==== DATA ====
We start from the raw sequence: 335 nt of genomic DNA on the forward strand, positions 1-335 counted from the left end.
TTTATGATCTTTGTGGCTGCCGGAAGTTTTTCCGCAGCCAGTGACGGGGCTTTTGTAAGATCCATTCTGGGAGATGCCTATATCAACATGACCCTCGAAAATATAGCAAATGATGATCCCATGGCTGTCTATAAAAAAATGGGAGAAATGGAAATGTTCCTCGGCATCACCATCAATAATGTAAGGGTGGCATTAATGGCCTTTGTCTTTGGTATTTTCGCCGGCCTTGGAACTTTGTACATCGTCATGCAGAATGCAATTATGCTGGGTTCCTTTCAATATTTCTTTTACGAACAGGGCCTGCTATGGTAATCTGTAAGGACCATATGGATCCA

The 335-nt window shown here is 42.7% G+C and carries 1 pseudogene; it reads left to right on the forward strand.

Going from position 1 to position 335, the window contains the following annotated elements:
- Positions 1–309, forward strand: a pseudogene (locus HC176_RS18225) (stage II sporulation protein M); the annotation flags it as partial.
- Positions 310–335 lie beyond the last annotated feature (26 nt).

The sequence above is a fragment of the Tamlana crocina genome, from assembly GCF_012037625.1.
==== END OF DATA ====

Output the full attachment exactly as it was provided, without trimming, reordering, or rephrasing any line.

We start from the raw sequence: 335 nt of genomic DNA on the forward strand, positions 1-335 counted from the left end.
TTTATGATCTTTGTGGCTGCCGGAAGTTTTTCCGCAGCCAGTGACGGGGCTTTTGTAAGATCCATTCTGGGAGATGCCTATATCAACATGACCCTCGAAAATATAGCAAATGATGATCCCATGGCTGTCTATAAAAAAATGGGAGAAATGGAAATGTTCCTCGGCATCACCATCAATAATGTAAGGGTGGCATTAATGGCCTTTGTCTTTGGTATTTTCGCCGGCCTTGGAACTTTGTACATCGTCATGCAGAATGCAATTATGCTGGGTTCCTTTCAATATTTCTTTTACGAACAGGGCCTGCTATGGTAATCTGTAAGGACCATATGGATCCA

The 335-nt window shown here is 42.7% G+C and carries 1 pseudogene; it reads left to right on the forward strand.

Going from position 1 to position 335, the window contains the following annotated elements:
- Positions 1–309, forward strand: a pseudogene (locus HC176_RS18225) (stage II sporulation protein M); the annotation flags it as partial.
- Positions 310–335 lie beyond the last annotated feature (26 nt).

The sequence above is a fragment of the Tamlana crocina genome, from assembly GCF_012037625.1.